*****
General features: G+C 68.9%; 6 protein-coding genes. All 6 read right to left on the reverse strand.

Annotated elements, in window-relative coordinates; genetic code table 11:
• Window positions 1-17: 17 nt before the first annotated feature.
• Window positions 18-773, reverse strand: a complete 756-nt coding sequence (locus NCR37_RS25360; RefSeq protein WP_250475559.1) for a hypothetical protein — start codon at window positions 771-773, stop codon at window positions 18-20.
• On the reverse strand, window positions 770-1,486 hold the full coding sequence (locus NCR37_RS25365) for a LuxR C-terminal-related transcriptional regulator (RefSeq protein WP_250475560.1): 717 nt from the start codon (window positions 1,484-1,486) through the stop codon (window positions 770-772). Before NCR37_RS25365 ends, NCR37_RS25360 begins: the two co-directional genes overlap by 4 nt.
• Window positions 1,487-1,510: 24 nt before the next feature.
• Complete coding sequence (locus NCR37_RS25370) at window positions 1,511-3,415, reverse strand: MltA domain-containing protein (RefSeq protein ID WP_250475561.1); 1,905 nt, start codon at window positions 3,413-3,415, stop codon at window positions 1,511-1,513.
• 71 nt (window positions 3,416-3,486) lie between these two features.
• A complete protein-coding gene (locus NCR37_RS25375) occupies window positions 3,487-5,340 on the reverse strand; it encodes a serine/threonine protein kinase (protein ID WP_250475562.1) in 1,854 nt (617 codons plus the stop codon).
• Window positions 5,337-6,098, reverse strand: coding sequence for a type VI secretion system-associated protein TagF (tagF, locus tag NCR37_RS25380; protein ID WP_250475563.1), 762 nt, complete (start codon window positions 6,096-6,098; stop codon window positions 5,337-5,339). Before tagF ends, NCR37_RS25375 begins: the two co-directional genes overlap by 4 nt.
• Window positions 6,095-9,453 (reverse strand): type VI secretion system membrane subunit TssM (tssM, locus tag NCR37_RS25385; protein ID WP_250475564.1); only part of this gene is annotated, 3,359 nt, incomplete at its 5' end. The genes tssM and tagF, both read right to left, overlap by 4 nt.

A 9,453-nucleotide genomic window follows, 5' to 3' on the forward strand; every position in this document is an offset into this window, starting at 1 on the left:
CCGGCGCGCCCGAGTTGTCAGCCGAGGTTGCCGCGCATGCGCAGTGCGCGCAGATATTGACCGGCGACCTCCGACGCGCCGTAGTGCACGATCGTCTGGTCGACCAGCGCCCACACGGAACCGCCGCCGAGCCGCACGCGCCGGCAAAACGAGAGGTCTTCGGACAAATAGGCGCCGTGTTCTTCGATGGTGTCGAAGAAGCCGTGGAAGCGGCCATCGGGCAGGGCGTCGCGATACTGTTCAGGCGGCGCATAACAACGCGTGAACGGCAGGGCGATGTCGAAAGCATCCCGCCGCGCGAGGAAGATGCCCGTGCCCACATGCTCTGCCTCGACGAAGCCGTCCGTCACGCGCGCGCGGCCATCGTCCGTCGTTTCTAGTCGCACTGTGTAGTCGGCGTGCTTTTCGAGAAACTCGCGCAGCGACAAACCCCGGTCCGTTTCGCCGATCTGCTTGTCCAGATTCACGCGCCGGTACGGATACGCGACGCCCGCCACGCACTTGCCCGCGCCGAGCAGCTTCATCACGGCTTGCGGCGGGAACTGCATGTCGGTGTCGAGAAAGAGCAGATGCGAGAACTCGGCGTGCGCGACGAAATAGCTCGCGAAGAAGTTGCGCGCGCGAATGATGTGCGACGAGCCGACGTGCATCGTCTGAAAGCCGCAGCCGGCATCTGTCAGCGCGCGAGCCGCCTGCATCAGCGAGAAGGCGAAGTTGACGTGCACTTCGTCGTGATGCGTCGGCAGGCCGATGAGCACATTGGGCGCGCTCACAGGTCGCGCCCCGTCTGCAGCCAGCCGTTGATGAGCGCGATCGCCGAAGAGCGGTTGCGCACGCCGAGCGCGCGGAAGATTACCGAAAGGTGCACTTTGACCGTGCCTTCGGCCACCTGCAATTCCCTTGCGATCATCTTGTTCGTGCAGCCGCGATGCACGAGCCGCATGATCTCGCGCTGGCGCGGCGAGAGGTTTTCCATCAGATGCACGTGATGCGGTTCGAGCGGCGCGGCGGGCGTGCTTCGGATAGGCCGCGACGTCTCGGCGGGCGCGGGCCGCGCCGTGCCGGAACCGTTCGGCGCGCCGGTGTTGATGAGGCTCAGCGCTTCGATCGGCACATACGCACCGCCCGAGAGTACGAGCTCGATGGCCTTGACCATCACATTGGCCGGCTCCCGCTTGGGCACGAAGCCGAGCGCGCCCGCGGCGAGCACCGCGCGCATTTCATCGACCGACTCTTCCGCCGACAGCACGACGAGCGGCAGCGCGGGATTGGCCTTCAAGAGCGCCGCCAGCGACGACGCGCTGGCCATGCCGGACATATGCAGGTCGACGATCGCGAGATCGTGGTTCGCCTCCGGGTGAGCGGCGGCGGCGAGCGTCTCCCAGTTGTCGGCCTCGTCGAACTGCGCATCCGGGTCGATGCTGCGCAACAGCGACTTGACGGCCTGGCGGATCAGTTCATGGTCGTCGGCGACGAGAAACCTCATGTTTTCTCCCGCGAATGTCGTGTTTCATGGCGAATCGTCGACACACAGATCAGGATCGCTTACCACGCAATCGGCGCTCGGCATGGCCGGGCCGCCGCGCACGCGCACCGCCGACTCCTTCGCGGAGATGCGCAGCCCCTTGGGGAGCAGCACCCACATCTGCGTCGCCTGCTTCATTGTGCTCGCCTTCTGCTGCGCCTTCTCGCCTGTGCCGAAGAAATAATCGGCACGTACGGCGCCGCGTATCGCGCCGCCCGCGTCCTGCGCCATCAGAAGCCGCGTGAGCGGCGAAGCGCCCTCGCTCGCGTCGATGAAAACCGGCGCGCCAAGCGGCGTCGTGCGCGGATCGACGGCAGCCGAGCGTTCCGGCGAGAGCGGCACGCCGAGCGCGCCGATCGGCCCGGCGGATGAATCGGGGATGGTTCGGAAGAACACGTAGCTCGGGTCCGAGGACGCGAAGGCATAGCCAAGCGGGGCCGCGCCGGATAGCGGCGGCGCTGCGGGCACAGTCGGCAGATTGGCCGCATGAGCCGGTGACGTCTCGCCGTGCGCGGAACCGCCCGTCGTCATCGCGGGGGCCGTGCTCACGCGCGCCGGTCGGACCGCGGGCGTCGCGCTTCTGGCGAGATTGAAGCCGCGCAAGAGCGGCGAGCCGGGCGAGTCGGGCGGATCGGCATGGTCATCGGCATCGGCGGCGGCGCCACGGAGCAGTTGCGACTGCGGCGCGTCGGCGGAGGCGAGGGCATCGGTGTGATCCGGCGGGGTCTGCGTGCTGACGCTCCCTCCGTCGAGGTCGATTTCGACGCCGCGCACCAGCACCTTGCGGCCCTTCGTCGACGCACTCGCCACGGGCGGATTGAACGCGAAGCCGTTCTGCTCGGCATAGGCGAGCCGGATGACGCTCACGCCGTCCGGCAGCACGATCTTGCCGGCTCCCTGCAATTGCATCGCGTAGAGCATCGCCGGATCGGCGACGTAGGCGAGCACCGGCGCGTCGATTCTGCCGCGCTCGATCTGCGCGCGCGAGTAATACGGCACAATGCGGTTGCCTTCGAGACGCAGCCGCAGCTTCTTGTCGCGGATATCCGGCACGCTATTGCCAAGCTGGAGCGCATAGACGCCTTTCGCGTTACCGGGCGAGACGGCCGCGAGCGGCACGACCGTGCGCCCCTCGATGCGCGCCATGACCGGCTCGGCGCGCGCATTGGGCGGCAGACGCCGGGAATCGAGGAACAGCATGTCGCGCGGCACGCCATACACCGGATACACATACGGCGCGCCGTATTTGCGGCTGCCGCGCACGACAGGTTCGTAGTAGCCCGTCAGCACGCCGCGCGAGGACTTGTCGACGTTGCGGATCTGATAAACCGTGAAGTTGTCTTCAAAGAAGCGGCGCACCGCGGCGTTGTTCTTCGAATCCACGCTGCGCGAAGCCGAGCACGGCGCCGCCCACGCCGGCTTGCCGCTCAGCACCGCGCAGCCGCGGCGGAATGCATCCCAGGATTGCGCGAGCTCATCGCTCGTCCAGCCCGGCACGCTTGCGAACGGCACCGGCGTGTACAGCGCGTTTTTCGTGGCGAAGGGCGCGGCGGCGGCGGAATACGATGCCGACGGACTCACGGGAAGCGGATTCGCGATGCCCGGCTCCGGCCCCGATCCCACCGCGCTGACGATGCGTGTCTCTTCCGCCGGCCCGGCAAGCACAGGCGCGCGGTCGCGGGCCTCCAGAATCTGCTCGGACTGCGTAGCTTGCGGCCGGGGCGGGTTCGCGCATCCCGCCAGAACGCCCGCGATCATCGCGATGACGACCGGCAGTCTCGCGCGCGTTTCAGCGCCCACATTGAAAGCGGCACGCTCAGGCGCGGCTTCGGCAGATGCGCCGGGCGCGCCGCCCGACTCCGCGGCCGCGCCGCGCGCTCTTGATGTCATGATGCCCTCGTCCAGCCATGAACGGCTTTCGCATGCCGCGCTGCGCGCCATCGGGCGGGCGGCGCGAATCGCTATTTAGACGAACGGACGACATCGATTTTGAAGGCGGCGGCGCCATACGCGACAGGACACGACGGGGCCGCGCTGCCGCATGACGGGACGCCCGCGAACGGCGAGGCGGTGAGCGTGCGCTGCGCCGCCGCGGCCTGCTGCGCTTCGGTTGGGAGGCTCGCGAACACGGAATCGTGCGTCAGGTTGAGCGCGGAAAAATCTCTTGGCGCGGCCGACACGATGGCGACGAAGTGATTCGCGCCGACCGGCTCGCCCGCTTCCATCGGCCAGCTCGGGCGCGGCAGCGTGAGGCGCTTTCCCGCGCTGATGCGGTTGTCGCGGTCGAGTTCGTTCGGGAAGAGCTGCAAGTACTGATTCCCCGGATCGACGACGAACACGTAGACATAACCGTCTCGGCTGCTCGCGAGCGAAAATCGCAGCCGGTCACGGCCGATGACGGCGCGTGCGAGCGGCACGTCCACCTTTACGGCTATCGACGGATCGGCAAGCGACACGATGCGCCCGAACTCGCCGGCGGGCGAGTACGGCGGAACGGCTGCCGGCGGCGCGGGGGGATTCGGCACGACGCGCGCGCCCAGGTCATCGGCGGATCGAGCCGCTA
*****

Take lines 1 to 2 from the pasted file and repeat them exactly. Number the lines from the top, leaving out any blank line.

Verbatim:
General features: G+C 68.9%; 6 protein-coding genes. All 6 read right to left on the reverse strand.

Annotated elements, in window-relative coordinates; genetic code table 11: